For dried beef gravy I use 6 TBSP flour to 6 TBSP butter to 3-1/2 cups of milk. Due to my grandson's medical condition, I need use xanthum gum instead of the flour & heavy cream rather than milk. Can you suggest proper proportions? I would appreciate any assistance you can offer.
I'm going to guess that your grandson is "gluten intolerant", and that you did some research and discovered that gluten-free baking often uses xanthan gum as a substitute for the structural effects of gluten in wheat flour.
Which is true, but not relevant to your situation. When you use flour in gravy, gluten formation is unwanted. (That's one of the reasons you cook the flour before adding the liquid: it prevents gluten from forming.) The important textural aspect of the wheat flour is the starch, which thickens the gravy.
There are other sources of starch which can thicken liquids like gravy. Cornstarch and arrowroot starch are the most common in American cuisine. You can use xanthan gum to thicken liquids, but the result has an extremely slimy consistency, particularly if dairy is also used. Trust me on this: you will not want to eat a gravy which is thickened with cream and xanthan gum.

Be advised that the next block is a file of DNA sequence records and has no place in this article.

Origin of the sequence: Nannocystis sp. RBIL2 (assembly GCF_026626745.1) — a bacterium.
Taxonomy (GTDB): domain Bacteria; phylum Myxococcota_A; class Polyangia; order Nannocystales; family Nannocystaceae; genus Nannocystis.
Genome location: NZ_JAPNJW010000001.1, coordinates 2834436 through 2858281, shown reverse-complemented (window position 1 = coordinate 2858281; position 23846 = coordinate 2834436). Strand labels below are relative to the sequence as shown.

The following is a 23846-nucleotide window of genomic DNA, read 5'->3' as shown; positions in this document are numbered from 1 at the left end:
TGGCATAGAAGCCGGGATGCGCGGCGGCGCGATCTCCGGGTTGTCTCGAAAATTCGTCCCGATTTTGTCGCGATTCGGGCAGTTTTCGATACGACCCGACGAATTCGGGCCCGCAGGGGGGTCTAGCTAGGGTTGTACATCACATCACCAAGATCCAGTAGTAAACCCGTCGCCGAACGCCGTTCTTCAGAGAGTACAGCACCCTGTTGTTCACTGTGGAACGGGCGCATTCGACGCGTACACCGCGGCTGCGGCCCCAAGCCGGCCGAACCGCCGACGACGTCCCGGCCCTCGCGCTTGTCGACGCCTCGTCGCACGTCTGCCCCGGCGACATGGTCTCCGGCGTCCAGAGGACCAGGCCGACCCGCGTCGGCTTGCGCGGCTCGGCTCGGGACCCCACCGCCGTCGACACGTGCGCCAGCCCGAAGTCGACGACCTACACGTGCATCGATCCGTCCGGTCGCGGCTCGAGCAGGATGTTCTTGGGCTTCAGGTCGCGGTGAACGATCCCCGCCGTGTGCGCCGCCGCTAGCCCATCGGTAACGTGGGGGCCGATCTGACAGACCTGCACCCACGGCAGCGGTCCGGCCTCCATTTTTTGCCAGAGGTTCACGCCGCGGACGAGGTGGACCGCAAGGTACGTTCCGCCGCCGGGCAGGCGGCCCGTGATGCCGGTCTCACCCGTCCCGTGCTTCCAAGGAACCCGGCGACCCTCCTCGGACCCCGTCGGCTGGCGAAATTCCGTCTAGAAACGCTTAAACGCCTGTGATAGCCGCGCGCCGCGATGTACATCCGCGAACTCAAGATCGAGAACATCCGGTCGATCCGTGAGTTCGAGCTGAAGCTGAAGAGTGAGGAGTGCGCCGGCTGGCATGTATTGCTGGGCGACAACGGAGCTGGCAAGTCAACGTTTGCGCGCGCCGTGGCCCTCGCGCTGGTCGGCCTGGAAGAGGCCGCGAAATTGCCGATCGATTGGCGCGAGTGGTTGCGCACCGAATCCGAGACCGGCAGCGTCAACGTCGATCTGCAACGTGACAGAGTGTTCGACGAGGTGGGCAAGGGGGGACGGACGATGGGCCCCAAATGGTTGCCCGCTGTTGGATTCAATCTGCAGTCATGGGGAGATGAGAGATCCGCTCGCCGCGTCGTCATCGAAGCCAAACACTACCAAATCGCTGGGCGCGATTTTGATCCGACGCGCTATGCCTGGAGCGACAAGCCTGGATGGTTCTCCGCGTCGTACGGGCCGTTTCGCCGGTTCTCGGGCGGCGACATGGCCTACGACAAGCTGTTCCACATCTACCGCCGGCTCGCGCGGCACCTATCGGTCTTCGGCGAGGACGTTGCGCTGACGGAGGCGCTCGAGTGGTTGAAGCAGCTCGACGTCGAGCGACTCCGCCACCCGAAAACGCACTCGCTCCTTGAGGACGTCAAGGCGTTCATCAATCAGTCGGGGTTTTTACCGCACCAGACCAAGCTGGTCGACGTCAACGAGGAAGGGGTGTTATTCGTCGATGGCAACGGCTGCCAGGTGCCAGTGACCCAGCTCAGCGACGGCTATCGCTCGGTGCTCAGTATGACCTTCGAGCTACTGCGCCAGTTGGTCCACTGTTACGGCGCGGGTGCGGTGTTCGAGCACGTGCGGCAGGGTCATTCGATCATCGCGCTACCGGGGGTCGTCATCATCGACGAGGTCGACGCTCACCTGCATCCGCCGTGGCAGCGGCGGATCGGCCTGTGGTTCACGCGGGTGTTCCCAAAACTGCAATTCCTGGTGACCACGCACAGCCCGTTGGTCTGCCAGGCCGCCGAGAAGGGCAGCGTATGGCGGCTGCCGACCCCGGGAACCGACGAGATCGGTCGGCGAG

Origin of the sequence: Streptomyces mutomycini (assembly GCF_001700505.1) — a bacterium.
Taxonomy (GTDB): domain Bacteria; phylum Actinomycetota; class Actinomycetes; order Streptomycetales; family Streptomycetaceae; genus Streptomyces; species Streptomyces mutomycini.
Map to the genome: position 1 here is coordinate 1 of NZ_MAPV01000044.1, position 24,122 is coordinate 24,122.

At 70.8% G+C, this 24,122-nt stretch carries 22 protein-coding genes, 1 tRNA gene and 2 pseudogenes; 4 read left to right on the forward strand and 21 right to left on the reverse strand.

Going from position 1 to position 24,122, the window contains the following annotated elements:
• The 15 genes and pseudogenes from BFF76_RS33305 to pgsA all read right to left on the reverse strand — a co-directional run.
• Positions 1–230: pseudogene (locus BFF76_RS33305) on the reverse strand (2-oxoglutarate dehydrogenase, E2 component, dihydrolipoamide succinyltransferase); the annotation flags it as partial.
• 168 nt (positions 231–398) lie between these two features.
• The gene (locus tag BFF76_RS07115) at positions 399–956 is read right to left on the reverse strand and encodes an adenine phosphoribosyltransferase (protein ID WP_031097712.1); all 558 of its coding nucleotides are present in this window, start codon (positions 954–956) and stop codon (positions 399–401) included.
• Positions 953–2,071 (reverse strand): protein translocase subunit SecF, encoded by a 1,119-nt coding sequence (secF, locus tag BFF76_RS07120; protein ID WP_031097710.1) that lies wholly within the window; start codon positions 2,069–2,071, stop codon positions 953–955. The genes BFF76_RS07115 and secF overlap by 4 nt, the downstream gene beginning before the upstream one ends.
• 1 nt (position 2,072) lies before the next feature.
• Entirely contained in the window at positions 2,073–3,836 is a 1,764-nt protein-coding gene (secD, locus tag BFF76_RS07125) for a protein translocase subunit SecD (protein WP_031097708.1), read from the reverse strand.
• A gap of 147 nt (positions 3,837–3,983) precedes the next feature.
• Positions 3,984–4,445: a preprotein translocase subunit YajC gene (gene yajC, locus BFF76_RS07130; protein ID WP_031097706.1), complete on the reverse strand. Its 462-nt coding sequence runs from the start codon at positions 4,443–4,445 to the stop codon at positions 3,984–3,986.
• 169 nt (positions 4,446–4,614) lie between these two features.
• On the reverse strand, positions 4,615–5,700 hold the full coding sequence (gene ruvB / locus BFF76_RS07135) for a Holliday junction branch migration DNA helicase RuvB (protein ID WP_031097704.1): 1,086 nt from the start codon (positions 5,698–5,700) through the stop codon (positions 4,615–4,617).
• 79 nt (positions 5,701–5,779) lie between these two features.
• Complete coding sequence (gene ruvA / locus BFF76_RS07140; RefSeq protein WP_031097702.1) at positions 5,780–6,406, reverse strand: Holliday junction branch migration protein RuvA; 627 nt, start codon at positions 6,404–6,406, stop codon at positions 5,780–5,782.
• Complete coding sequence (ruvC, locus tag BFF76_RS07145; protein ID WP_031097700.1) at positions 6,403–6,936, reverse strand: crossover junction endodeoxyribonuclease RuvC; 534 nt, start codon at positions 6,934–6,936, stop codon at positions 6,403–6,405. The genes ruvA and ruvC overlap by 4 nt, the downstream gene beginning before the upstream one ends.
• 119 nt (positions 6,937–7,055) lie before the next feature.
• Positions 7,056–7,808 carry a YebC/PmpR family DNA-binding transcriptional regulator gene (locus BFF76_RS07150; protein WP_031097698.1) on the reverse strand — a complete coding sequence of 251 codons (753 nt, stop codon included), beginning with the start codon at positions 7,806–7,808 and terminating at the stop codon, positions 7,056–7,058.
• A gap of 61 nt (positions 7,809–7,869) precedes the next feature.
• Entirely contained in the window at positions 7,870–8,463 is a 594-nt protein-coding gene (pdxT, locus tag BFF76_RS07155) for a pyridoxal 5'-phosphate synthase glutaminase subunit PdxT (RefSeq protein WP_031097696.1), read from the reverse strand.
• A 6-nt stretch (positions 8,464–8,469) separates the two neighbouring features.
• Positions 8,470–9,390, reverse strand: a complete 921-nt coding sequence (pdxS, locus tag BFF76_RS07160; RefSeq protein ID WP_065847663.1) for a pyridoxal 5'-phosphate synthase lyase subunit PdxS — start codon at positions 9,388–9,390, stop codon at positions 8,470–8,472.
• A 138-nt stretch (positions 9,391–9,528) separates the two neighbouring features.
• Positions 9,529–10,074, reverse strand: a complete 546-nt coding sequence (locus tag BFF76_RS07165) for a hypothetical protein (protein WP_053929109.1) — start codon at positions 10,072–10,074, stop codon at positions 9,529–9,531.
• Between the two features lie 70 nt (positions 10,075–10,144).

Cornstarch is a slightly more powerful thickener than wheat flour, so I would use about 70% as much. It does not need to be cooked in a roux; thoroughly mix it with a bit of cold water and then pour it into the gravy while mixing rapidly. The appropriate amount of xanthan gum in this case is 0%.
Use .25 to 1 percent xanthan gum to thicken. Once you get above 1.5%, you might find the texture unpleasant. Start on the low end. Give it some time after the addition of xanthan, before you decide you need more. It is easy to over-do it, with the result being a snot-like texture. It will also be more viscous at rest, than it is when stirred. Rather than using cups and spoons, it is easiest to weigh your total liquid, then calculate the percent by weight.